consumption and gateway processing. Now itï¿½s feasible to have real-time disk
mirroring, remote backup and data replication, and shared databases across
the network, using optical network wavelengths. Protocol-independent optical
wavelengths deliver the ultra-high reliability and scalability required of
storage and mainframe extension applications, and support the end-to-end
delay, reliability, and capacity requirements of the most stringent storage
Optical networking redefines the design of router networks. Within a campus,
centralized IP and Ethernet-optimized routing switches and switched Ethernet
wiring closets have largely displaced a mix of legacy technologies. Optical
networking enables a flattening of the network by deploying routing switches
at larger site and having ï¿½routerlessï¿½ branch offices as a logical extension
of the campus network. An enterprise network, even one spanning a continent,
becomes more like an extended campus network than the Internet.
The ï¿½Netï¿½ Effect of Transformation
IP, Ethernet, and optics -- and the security, performance, and
intelligence they enable -- are defining a new order in enterprise
networking. Over the next five years:
ï¿½ Optical networking will largely replace private lines, frame relay, and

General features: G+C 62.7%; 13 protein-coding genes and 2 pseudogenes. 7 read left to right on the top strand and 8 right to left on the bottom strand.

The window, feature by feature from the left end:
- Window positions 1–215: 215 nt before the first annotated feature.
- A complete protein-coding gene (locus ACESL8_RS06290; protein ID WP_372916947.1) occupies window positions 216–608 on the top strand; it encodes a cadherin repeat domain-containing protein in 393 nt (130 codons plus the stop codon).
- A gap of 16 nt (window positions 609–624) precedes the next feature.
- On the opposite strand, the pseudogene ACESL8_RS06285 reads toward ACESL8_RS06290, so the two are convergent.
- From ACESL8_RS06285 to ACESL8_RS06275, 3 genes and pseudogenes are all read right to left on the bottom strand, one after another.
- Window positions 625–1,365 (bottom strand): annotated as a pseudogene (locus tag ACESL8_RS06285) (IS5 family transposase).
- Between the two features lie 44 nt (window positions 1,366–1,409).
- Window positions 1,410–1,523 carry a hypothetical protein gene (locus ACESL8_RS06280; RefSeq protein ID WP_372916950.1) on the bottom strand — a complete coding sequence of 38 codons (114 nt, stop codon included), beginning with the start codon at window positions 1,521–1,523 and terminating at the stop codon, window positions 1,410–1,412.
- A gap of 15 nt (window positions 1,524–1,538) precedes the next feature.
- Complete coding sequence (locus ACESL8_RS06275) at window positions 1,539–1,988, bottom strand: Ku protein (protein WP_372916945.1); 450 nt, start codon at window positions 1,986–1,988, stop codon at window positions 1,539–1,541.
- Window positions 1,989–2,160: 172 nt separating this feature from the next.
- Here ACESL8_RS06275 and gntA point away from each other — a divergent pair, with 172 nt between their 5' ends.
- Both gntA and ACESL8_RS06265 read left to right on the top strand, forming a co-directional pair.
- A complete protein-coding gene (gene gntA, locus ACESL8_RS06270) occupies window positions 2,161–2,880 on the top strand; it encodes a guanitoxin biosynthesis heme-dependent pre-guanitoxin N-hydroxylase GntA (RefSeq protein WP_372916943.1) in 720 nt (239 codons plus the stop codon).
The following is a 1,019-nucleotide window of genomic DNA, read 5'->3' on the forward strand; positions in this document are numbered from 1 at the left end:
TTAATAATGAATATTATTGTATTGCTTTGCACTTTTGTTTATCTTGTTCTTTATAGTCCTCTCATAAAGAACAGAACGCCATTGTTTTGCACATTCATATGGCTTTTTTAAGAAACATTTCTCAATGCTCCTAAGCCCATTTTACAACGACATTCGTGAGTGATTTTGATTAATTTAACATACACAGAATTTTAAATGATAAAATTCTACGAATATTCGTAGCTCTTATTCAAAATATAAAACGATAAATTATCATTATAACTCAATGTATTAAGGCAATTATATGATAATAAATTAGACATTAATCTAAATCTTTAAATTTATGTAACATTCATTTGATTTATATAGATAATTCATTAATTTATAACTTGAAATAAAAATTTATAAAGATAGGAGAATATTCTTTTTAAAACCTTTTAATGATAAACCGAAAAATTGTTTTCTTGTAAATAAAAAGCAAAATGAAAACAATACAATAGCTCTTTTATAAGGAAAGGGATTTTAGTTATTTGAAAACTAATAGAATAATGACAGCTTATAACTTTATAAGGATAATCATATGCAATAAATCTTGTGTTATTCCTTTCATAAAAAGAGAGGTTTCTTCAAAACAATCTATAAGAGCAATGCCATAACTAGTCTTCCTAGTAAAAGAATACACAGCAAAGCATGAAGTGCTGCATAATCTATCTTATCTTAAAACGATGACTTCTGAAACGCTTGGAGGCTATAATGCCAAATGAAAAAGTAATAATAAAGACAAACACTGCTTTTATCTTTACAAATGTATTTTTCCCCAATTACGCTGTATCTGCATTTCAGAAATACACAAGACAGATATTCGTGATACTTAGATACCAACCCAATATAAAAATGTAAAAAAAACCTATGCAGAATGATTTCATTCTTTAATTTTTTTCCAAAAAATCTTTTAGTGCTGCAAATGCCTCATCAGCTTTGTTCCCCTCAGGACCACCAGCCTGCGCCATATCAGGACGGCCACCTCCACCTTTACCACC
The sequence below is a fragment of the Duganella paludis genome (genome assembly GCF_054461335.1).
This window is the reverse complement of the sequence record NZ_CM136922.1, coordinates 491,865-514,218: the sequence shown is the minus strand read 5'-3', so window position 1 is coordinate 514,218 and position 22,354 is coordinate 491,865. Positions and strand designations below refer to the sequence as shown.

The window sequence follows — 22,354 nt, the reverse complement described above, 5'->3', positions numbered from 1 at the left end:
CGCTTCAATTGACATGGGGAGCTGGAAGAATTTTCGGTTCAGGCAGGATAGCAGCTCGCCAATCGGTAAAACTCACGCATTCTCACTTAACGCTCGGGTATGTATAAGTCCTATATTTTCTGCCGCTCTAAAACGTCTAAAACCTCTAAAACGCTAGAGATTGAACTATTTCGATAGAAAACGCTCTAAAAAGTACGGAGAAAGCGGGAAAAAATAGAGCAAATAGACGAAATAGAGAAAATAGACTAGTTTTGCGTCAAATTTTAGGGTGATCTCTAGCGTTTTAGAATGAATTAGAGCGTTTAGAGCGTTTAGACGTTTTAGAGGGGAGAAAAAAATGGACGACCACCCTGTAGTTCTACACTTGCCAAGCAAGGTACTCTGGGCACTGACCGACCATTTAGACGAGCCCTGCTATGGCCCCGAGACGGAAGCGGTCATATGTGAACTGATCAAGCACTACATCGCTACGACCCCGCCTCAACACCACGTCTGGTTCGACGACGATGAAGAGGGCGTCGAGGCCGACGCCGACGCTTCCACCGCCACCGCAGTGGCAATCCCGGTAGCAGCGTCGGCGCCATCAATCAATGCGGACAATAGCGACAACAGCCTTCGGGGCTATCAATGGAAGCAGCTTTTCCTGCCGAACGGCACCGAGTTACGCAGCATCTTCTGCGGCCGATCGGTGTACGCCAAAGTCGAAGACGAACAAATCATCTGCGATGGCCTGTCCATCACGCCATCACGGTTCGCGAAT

ATM in metropolitan area networks (MANs) and inter-city connections. Say
goodbye to the speed bumps, protocol conversions, traffic management, and
QoS gymnastics required today, when going from Ethernet-dominated LANs and
Fibre Channel dominated storage networks to the frame/cell/T1/T3 world of
MANs/WANs. In fact, Infonetics predicts a five-fold increase by 2004 in
metro optical networking investments by businesses, service providers,
utilities, and local governments.
ï¿½ The Internet will gain an expanded role for branch and remote access
networking. IP VPNs will largely replace private, dedicated circuits for
connecting non-metro locations and remote users, and partners across the
extended supply chain.
ï¿½ Layer 4-7 devices -- which can make routing decisions based on information
unknown to Layer 2-3 switches and routers -- will deliver critical
capabilities required for application-aware IP networks: more intelligent
traffic management capabilities, local and global server load balancing,
content-aware routing and access control, and content-based bandwidth
ï¿½ Security will become inherent in applications and services.
High-performance, multi-layer security will protect data integrity and
privacy across all environments, including mobility, without compromising
performance. Routing will be transformed by building IP-VPN and firewall
security into routing devices, and through increased centralization of Layer
3 switching enabled through optical networking.
Whatever transformation strategy and timetable an enterprise chooses,
ultimately, the rewards will be seen in evolution to a more profitable and
efficient network-based business model that permeates all aspects of the
business and its relations with all stakeholders.
Tony Rybczynski is director of strategic enterprise technologies for
Nortel Networks with 30 years experience in networking. For more
information, visit the companyï¿½s Web site at